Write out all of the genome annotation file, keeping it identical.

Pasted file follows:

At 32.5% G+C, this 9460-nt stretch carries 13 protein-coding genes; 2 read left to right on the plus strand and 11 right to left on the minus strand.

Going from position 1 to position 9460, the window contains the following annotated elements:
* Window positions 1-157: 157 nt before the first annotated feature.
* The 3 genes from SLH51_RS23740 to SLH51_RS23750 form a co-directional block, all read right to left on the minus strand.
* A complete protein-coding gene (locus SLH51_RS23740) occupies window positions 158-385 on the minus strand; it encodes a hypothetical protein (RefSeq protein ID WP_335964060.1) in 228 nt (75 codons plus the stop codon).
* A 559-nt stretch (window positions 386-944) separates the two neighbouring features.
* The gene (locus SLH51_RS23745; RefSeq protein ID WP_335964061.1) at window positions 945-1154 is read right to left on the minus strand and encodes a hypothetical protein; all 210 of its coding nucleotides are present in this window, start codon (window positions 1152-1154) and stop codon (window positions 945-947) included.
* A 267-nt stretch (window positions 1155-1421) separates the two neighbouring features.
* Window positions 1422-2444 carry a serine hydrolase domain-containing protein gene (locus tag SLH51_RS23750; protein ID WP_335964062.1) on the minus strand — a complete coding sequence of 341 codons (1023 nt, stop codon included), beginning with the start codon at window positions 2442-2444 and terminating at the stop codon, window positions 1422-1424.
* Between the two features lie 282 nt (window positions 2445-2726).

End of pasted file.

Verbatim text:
At 32.5% G+C, this 9460-nt stretch carries 13 protein-coding genes; 2 read left to right on the plus strand and 11 right to left on the minus strand.

Going from position 1 to position 9460, the window contains the following annotated elements:
* Window positions 1-157: 157 nt before the first annotated feature.
* The 3 genes from SLH51_RS23740 to SLH51_RS23750 form a co-directional block, all read right to left on the minus strand.
* A complete protein-coding gene (locus SLH51_RS23740) occupies window positions 158-385 on the minus strand; it encodes a hypothetical protein (RefSeq protein ID WP_335964060.1) in 228 nt (75 codons plus the stop codon).
* A 559-nt stretch (window positions 386-944) separates the two neighbouring features.
* The gene (locus SLH51_RS23745; RefSeq protein ID WP_335964061.1) at window positions 945-1154 is read right to left on the minus strand and encodes a hypothetical protein; all 210 of its coding nucleotides are present in this window, start codon (window positions 1152-1154) and stop codon (window positions 945-947) included.
* A 267-nt stretch (window positions 1155-1421) separates the two neighbouring features.
* Window positions 1422-2444 carry a serine hydrolase domain-containing protein gene (locus tag SLH51_RS23750; protein ID WP_335964062.1) on the minus strand — a complete coding sequence of 341 codons (1023 nt, stop codon included), beginning with the start codon at window positions 2442-2444 and terminating at the stop codon, window positions 1422-1424.
* Between the two features lie 282 nt (window positions 2445-2726).